When lending money to a third party it is common practice for a lender to secure their loan against assets of the borrower. A common example of this is securing money against a property by means of a mortgage. But what exactly is a mortgage, and how can a lender best protect their loan?

A mortgage is a legal interest granted to a lender that secures a loan by creating a legal interest in a freehold or leasehold property – in turn this is protected by a charge registered on the title to the property. In essence the financial outlay of the loan is linked to a specific property to provide the lender with security that they will have an asset to rely on should they need to require re-payment of the loan. It offers protection to the lender on the borrower’s insolvency.

Mortgages can either be equitable or legal in nature, and the type of mortgage will result in different levels of security for the lender. A legal mortgage (protected by a legal charge) is the most secure form of security as it grants the lender an express interest in the land and prevents the borrower from dealing with the secured asset while it is subject to the legal charge.

To ensure that a legal charge is correctly secured, the interests of a lender should be clearly set out in the property registers administered by the Land Registry. If these formalities are not adhered to then the charge will be an equitable charge as it will not have been perfected by registration. Frequently charges are registered together with a restriction on the title to the property, which has the effect of limiting the ability of the borrower to register certain dealings with the property (such as leases, sales, or creating further charges) without the consent of the lender. Should a borrower want to dispose of or deal with their property while the mortgage is ongoing then they will need to contact the lender and seek their consent to the proposed transaction. If there is to be a further charge the lenders will likely require that a deed of priority is entered into to govern the priorities and interests of each lender.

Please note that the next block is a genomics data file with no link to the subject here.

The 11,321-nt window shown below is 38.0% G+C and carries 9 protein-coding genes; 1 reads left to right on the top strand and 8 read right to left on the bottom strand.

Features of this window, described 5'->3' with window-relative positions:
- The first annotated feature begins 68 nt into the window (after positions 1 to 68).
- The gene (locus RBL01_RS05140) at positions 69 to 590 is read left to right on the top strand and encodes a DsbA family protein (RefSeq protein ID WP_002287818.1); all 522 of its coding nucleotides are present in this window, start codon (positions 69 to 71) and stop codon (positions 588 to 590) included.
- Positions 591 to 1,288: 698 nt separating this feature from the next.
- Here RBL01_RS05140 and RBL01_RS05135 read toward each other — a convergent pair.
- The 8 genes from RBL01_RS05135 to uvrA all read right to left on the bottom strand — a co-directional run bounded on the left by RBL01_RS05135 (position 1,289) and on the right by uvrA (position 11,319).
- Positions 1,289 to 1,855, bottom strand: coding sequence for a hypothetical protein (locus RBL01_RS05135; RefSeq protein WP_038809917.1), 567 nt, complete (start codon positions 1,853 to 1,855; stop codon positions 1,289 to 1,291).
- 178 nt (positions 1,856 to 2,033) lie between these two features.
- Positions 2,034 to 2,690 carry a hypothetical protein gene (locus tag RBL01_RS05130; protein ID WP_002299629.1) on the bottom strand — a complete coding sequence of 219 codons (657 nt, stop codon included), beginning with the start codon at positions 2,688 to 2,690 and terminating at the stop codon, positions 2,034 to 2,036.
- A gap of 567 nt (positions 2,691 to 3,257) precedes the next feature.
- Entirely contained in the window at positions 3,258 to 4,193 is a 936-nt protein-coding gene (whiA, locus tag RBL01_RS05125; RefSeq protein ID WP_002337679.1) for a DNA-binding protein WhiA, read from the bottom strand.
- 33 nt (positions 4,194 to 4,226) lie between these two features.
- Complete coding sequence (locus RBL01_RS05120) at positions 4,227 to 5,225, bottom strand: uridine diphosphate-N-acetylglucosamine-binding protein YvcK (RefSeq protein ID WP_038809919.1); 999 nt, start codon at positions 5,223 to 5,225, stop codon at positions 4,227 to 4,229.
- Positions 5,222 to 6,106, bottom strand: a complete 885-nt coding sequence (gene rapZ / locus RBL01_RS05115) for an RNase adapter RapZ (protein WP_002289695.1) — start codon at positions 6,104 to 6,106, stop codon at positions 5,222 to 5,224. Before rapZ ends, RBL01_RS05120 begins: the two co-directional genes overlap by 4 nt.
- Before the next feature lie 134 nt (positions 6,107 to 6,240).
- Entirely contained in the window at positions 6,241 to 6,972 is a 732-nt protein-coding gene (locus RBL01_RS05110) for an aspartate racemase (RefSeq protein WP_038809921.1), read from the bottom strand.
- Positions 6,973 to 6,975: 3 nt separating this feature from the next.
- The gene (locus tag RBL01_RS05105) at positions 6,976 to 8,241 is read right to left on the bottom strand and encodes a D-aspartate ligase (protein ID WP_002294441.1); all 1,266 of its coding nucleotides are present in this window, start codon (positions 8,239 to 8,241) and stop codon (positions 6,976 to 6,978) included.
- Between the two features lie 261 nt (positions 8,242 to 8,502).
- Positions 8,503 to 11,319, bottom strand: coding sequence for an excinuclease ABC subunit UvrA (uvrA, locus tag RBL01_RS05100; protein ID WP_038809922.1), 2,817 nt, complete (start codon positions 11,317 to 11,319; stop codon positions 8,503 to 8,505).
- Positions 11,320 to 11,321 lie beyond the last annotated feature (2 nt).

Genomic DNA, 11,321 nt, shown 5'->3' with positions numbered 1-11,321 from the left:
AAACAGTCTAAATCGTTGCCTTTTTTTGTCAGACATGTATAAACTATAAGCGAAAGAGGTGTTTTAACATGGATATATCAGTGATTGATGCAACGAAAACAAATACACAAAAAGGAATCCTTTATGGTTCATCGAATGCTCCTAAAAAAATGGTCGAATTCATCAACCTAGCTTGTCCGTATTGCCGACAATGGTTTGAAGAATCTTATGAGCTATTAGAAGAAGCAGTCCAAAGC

For loans to companies the charge should also be registered at Companies House. Not only does this provide security against a liquidator, administrator or creditor, but it also provides evidence to third parties of the existence of the charge, and can be used as evidence as to the priority of the loan against other debts of the company.